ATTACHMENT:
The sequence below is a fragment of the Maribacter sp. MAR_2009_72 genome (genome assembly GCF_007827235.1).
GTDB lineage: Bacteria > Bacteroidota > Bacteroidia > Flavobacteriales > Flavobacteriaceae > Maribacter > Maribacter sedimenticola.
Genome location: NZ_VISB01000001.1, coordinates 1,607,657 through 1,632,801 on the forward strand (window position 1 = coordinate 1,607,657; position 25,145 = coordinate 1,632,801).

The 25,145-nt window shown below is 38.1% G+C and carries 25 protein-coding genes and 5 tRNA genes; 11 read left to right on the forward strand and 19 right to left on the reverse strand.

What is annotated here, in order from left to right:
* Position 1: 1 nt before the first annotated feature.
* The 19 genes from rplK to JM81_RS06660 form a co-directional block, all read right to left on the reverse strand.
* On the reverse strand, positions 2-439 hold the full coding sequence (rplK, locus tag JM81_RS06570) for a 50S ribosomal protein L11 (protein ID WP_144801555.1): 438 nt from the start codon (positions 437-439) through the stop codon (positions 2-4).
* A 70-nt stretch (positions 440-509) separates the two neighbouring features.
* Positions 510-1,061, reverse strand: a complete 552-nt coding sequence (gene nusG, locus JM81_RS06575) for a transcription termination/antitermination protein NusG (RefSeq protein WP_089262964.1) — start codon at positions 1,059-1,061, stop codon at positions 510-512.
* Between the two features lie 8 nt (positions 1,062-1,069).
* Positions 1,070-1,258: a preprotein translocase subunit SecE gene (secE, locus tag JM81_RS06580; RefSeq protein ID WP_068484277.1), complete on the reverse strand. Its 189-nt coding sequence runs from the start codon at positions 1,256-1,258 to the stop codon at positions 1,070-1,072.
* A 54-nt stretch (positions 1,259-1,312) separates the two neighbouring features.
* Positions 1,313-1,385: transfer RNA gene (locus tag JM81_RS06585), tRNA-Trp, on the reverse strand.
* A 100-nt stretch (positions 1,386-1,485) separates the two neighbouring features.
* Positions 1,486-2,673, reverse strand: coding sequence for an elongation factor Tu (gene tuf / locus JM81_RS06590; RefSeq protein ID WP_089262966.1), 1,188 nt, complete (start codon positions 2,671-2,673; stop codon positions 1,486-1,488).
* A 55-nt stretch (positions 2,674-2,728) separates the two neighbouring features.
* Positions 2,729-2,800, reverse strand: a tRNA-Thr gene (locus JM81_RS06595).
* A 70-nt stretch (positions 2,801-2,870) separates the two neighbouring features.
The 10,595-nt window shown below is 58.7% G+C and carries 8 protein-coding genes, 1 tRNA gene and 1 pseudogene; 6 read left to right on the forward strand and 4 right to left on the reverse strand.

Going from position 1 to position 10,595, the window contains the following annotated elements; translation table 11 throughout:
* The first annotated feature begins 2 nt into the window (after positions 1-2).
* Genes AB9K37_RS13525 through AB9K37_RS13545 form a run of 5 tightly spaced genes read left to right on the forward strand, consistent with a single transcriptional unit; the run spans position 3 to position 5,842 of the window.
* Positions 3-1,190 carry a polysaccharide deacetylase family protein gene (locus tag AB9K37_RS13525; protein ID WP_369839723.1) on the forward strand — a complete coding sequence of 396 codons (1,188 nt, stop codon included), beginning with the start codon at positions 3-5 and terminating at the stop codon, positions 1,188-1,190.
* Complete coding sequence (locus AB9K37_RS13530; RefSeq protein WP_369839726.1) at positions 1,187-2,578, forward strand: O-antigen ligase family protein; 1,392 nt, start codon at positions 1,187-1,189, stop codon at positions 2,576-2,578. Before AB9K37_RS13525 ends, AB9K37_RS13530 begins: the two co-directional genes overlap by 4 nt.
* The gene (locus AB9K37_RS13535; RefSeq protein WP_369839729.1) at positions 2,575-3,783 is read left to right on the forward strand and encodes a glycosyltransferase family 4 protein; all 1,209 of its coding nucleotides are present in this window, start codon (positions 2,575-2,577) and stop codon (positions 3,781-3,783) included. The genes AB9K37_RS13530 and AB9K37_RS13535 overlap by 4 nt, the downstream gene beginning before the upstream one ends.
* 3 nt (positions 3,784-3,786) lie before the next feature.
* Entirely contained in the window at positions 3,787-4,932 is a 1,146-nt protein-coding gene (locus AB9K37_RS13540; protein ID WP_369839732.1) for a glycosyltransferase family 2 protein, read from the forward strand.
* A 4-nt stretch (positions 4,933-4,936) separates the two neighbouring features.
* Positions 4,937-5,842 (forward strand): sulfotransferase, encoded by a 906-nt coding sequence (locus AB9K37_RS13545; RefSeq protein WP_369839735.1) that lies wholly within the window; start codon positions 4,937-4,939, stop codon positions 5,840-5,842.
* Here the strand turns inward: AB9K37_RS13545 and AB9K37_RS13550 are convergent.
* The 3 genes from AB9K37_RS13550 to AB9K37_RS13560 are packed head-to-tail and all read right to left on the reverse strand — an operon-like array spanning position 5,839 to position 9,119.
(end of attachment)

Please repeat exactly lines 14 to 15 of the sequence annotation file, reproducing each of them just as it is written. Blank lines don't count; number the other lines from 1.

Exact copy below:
* Positions 1,313-1,385: transfer RNA gene (locus tag JM81_RS06585), tRNA-Trp, on the reverse strand.
* A 100-nt stretch (positions 1,386-1,485) separates the two neighbouring features.